For such a high-end flat iron, we were disappointed that the Babyliss doesn’t have a precise temperature display like the Bio Ionic. Our testers were confused by the settings, which had numbers going up to 50 vs. actual temperatures. The numbers represent a range, but you have to look through the instruction manual to figure out what that is. One tester summed it up perfectly: “I don’t want to read an instruction manual to use a hair straightener.”
Unlike the plain Jane ceramic plates of most hair straighteners, the tourmaline-infused ceramic plates in the CHI Air Expert Classic Tourmaline Ceramic Flat Iron are designed to keep your hair healthy during styling. Specifically, the tourmaline helps to more evenly distribute the heat during use which, in turn, creates a higher number of negative ions for shinier and healthier looking hair with each use. This reduces the static electricity created, meaning you get a sleeker, smoother style.
By-and-large, most people with natural hair have some variation of type 3 or type 4 – which is exactly why low-end hair straighteners can be so dangerous. More curly natural black hair has a tendency to be more porous than other hair types. As a result, it can lose moisture easily and become damaged. With the wrong flat iron, this can lead to split ends and breakage after just a single use.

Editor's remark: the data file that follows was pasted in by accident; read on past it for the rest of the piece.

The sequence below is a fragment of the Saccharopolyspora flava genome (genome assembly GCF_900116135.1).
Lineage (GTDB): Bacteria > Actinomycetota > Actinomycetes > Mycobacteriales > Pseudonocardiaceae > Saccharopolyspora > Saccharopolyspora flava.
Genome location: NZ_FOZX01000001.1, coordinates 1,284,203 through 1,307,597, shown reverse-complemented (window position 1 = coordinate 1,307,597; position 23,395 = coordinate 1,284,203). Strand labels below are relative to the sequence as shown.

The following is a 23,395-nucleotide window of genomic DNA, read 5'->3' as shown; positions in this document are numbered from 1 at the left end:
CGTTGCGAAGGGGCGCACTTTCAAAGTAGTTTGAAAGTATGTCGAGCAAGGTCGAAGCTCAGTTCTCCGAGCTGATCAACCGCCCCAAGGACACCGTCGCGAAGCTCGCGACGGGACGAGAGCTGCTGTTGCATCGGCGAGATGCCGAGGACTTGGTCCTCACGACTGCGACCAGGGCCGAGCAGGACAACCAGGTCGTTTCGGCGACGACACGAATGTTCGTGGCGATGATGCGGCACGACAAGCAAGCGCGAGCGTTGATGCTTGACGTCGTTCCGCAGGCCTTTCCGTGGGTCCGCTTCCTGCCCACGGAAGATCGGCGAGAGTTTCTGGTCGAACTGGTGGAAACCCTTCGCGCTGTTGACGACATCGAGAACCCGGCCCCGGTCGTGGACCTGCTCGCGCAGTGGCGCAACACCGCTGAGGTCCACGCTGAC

I tried to break everything up on the chart by category so it’s easier to narrow things down, but you have to keep in mind there is a ton of overlap in styling tools. You can have large ceramic tourmaline and small titanium steam as well as just about a thousand other options. The point is, although my table is here for those of you who already have an idea of what you want, there is a small chance you might end up looking at something with a few extra bells and whistles because there is so much overlap. If you’re not sure what different kinds of irons there are, head over to my buying guide so you can get that all sorted out before you start reading the reviews.
Crimping irons or crimpers work by crimping hair in sawtooth style. The look is similar to the crimps left after taking out small braids. Crimping irons come in different sizes with different sized ridges on the paddles. Larger ridges produce larger crimps in the hair and smaller ridges produce smaller crimps. Crimped hair was very popular in the 1980s and 1990s.